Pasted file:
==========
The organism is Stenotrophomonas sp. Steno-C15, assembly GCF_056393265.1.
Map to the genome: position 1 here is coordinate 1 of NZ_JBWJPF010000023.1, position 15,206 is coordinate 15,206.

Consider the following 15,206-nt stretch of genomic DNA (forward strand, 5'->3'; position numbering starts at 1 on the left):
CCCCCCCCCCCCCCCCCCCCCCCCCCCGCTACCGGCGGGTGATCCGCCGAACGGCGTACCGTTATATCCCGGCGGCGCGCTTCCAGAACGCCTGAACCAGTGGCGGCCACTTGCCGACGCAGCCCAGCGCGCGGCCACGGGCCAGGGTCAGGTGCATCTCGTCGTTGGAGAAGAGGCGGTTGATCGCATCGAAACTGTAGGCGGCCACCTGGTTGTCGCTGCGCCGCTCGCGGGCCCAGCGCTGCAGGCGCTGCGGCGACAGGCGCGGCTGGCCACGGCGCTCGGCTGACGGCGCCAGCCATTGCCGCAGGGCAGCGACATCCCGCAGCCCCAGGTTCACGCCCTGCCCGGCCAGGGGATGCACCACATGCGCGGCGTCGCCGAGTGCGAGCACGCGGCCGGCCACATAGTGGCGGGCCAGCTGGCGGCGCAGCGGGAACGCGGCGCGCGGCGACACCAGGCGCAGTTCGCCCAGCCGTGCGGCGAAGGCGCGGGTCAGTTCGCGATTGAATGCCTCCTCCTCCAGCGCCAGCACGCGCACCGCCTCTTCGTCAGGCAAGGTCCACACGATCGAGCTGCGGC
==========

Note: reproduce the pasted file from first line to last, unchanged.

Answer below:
The organism is Stenotrophomonas sp. Steno-C15, assembly GCF_056393265.1.
Map to the genome: position 1 here is coordinate 1 of NZ_JBWJPF010000023.1, position 15,206 is coordinate 15,206.

Consider the following 15,206-nt stretch of genomic DNA (forward strand, 5'->3'; position numbering starts at 1 on the left):
CCCCCCCCCCCCCCCCCCCCCCCCCCCGCTACCGGCGGGTGATCCGCCGAACGGCGTACCGTTATATCCCGGCGGCGCGCTTCCAGAACGCCTGAACCAGTGGCGGCCACTTGCCGACGCAGCCCAGCGCGCGGCCACGGGCCAGGGTCAGGTGCATCTCGTCGTTGGAGAAGAGGCGGTTGATCGCATCGAAACTGTAGGCGGCCACCTGGTTGTCGCTGCGCCGCTCGCGGGCCCAGCGCTGCAGGCGCTGCGGCGACAGGCGCGGCTGGCCACGGCGCTCGGCTGACGGCGCCAGCCATTGCCGCAGGGCAGCGACATCCCGCAGCCCCAGGTTCACGCCCTGCCCGGCCAGGGGATGCACCACATGCGCGGCGTCGCCGAGTGCGAGCACGCGGCCGGCCACATAGTGGCGGGCCAGCTGGCGGCGCAGCGGGAACGCGGCGCGCGGCGACACCAGGCGCAGTTCGCCCAGCCGTGCGGCGAAGGCGCGGGTCAGTTCGCGATTGAATGCCTCCTCCTCCAGCGCCAGCACGCGCACCGCCTCTTCGTCAGGCAAGGTCCACACGATCGAGCTGCGGC